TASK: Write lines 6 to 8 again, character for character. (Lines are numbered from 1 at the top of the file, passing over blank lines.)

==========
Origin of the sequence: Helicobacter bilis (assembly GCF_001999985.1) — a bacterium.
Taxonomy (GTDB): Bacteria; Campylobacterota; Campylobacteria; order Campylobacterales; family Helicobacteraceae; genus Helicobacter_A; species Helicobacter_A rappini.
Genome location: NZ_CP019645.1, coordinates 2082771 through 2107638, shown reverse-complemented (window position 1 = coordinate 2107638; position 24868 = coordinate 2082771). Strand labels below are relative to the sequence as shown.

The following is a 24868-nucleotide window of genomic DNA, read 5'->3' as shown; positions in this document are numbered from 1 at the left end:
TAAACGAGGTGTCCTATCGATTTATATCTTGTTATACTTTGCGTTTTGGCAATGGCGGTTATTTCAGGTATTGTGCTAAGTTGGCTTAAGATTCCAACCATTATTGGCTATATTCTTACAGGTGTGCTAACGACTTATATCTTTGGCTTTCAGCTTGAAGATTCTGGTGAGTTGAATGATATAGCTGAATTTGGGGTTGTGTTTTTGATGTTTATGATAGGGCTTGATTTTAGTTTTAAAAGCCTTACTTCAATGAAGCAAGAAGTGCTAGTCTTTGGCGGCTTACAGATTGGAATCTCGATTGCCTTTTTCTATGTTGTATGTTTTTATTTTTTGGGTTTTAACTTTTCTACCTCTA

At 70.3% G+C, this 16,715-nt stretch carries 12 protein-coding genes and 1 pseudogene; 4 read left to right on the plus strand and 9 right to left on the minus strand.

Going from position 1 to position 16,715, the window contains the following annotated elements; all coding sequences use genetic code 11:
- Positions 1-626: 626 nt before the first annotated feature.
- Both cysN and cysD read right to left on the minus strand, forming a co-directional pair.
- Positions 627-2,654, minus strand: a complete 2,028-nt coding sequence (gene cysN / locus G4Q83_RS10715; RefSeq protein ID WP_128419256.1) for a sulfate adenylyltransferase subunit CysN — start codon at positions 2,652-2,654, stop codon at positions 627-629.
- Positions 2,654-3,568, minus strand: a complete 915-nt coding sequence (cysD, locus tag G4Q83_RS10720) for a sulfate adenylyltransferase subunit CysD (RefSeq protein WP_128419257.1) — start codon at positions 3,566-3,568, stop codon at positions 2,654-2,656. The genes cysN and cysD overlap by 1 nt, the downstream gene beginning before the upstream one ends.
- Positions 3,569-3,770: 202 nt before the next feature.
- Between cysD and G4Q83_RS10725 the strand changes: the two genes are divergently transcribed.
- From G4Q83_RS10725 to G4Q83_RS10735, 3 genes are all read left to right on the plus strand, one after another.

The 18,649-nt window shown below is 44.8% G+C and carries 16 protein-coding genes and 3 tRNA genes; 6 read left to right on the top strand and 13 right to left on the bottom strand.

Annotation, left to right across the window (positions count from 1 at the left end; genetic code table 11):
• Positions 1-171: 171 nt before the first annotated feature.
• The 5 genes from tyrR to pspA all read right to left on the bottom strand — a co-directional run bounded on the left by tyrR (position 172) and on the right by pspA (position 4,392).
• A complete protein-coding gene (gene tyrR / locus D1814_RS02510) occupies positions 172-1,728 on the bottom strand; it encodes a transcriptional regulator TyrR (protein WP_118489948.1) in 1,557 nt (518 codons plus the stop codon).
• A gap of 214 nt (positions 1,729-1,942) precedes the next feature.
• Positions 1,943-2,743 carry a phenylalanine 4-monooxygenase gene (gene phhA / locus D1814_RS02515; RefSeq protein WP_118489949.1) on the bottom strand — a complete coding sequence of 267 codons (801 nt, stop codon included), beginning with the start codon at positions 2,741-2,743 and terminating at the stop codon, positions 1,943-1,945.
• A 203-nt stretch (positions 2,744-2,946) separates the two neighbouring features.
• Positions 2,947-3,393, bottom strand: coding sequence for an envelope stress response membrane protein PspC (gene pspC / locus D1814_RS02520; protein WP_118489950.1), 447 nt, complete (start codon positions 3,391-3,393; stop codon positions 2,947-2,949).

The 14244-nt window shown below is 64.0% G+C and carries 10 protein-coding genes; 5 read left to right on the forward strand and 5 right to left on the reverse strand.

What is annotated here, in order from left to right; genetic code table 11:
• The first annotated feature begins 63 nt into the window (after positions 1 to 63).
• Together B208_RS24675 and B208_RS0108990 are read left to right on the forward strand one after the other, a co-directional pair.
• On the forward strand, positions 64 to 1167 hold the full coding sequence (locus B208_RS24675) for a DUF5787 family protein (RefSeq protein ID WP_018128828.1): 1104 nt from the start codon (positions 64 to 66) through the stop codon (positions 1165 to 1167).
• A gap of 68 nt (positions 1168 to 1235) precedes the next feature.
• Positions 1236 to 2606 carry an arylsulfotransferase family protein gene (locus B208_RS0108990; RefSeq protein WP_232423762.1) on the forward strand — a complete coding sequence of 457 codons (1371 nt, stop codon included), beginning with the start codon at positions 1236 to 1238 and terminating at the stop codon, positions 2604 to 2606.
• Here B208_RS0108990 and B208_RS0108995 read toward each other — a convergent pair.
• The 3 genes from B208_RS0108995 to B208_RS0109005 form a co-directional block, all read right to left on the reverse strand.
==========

At 70.3% G+C, this 16,715-nt stretch carries 12 protein-coding genes and 1 pseudogene; 4 read left to right on the plus strand and 9 right to left on the minus strand.

Going from position 1 to position 16,715, the window contains the following annotated elements; all coding sequences use genetic code 11:
- Positions 1-626: 626 nt before the first annotated feature.